Chapter Four: Classical Greece and Rome

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Chapter Four: Classical Greece and Rome. Ms. Sheets University High School. Persian Empire 550 BCE 331 BCE. After decline of Egypt (664 BCE), powerful regions emerge in SW Asia Significantly influences Mediterranean societies - PowerPoint PPT Presentation

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  • Ms. SheetsUniversity High School Chapter Four: Classical Greece and Rome

  • After decline of Egypt (664 BCE), powerful regions emerge in SW AsiaSignificantly influences Mediterranean societies550 BCE: founder Cyrus the Great established the Persian Empire.Advanced iron technologyZoroastrianism (monotheistic religion, system of rewards and punishments, Last Judgment, belief in afterlife). Trade that connected them to India, Egypt, GreecePersian Royal RoadConquered by Alexander the Great in 331 BCE. Persian Empire550 BCE 331 BCE

  • Persian ruler Darius invades Ionia (in Turkey), but faces revolts which are supported by Athens. After crushing these revolts, Darius wanted revenge against Athens for helping these revolts.Invaded Greece but was defeated at the Battle of Marathon.Darius son Xerxes leads the second Persian invasion of Greece and wins at the Battle of Thermopylae, leading to the torching of Athens.Delian League (478 BCE): group of Greek city-states under Athenian leadership, goal is to defeat the Persians; ultimately successful with the Athenian navy at the Battle of Salamis.Persian War500 BCE 449 BCE

  • Ancient Greece

  • Quick Review QuestionWhat causes the Persian War? Who were the belligerents?

  • Minoan culture - island of CreteTraded with other civilizations (Egypt, Asia Minor, Greece) by 2000 BCEFew things are known (script cant be deciphered)Very peaceful seafaring societyWorship primarily goddessesMycenaean culture Peloponnesus, 1400 BCESpread cities across GreeceLeft behind many artifactsSociety advanced through conquestDefeated the MinoansGreek Precursors

  • Mountainous, hilly, and rugged, which made communication and centralization of communities and government difficultThrived as several strong city-states, not a unified political unitVery little available farmlandOn the other hand, jagged coastlines provided easy access to the sea (fishing and sea trading become important)Landscapes

  • Polis: a city-stateSociety who lived in the city and cultivated the surrounding countrysideUnder the influence of a single governmentCity center: the acropolis and the agora Political, religious, cultural center Community of citizens; active participation in political lifeAthens; Sparta; Corinth; Megara; Argos; Olympia; ThebesAt classical Greek height, there are over 200 poleisPolitical Institutions: Greece

  • Athens Golden Age under Pericles: science, philosophy, artsReliant on sea tradeInitially an aristocracy, but gradually morphs into democracySpartaMilitary oligarchy; all boys in military trainingAristocratic government focuses on strong military stateLarge slave populationHeavily agricultural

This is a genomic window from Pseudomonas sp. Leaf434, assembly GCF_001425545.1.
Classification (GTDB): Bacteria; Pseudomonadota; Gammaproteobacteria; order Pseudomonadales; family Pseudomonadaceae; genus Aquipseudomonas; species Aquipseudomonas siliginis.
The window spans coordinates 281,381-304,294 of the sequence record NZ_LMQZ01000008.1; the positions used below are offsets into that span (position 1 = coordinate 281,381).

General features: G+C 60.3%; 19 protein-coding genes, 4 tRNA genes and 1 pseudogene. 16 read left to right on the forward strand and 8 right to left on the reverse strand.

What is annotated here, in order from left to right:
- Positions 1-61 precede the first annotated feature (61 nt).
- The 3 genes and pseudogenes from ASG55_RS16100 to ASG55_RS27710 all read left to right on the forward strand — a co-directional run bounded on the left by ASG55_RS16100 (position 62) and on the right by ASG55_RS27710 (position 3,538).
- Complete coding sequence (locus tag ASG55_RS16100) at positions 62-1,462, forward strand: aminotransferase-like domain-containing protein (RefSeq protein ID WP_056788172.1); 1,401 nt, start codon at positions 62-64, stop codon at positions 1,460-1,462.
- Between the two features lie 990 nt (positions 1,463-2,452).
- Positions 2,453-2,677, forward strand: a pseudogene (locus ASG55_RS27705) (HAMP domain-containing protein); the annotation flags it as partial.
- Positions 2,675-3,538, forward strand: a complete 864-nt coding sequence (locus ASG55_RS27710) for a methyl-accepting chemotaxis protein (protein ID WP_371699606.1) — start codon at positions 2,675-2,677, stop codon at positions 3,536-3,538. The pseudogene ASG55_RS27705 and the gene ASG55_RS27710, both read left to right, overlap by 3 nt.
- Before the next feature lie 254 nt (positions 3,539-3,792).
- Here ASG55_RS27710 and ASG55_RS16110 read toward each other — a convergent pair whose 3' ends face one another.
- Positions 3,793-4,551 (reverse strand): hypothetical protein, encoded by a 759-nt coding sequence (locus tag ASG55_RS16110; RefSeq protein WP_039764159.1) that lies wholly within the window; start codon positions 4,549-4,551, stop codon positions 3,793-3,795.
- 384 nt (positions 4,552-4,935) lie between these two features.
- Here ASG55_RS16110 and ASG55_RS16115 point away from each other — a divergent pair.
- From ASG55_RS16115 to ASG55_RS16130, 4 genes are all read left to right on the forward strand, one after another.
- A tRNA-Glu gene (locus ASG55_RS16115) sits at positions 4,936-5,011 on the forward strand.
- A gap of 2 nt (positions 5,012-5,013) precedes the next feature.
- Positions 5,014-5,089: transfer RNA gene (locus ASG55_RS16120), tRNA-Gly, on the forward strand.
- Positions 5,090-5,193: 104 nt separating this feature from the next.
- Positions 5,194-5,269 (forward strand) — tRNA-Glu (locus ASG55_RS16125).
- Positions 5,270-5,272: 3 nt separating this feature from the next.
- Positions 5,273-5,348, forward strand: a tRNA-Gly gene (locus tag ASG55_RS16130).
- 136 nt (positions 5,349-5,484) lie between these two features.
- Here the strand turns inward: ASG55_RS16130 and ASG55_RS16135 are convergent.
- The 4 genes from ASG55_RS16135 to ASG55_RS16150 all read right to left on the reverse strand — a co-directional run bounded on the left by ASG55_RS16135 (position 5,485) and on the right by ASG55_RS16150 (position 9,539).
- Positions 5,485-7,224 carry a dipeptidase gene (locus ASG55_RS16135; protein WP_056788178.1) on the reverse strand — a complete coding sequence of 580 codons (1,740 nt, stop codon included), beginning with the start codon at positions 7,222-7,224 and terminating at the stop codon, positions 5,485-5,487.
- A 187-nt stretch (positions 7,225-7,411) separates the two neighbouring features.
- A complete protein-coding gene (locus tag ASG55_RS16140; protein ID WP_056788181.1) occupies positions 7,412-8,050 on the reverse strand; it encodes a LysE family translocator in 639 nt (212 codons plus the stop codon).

Athens vs. Sparta

  • Monarchy: rule by a king (Mycenaean period)Democracy: power by the people (. . . actually power by the citizens)All citizens administered the workings of government Citizens: free adult men (10-20% of population)Oligarchy: rule of the fewA government by a small group of wealthy citizensSocial mobility allowed people to join the oligarchyGovernment Types in Greece

  • Height of Athenian democracy reached under aristocrat Pericles (443-429 BCE)Did not include women and slaves; only free malesGolden Age in Athens (science, philosophy, arts)Direct democracy: not ruled through elected representatives. Assemblies (or town meetings), created by Cleisthenes, were formed by adult male citizens and were venues by which citizens could shape policies.Athenian DemocracyCleisthenes, father of Athenian democracy

  • Emphasized the power of human reason, logic, empiricismSocrates (470-399 BCE): Teacher, questioned Athenian values, religion, customs and laws, put to deathPlato (437-347 BCE)- founded the Academy, school of philosophy, is utopia achievable?Aristotle- (384-322 BCE)- attended the Academy, taught Alexander the Great; constructs arguments through use of logicGreek Philosophy

  • Monumental construction, square or rectangular in shape, columns, use of marbleGreek Architecture

  • Quick Review QuestionDescribe Athenian political life. What was it comprised of? How could people affect political change?

  • Athens had grown from a polis to an empire, and angered other city-states, mainly Sparta.Pericles had taken money from Delian League treasury to pay for the rebuilding of the Athenian Acropolis, after destruction by PersiansAthens and Sparta fought for control over Greece.Sparta receives Persian aid (Persia upset over Athenian victory in Persian War)Athens had a superior navy to control Aegean Sea; Sparta had a superior military.Athens suffered a devastating plague during the course of the war while Athens' navy was defeated. Athens surrendered. Peloponnesian War (431-404 BCE)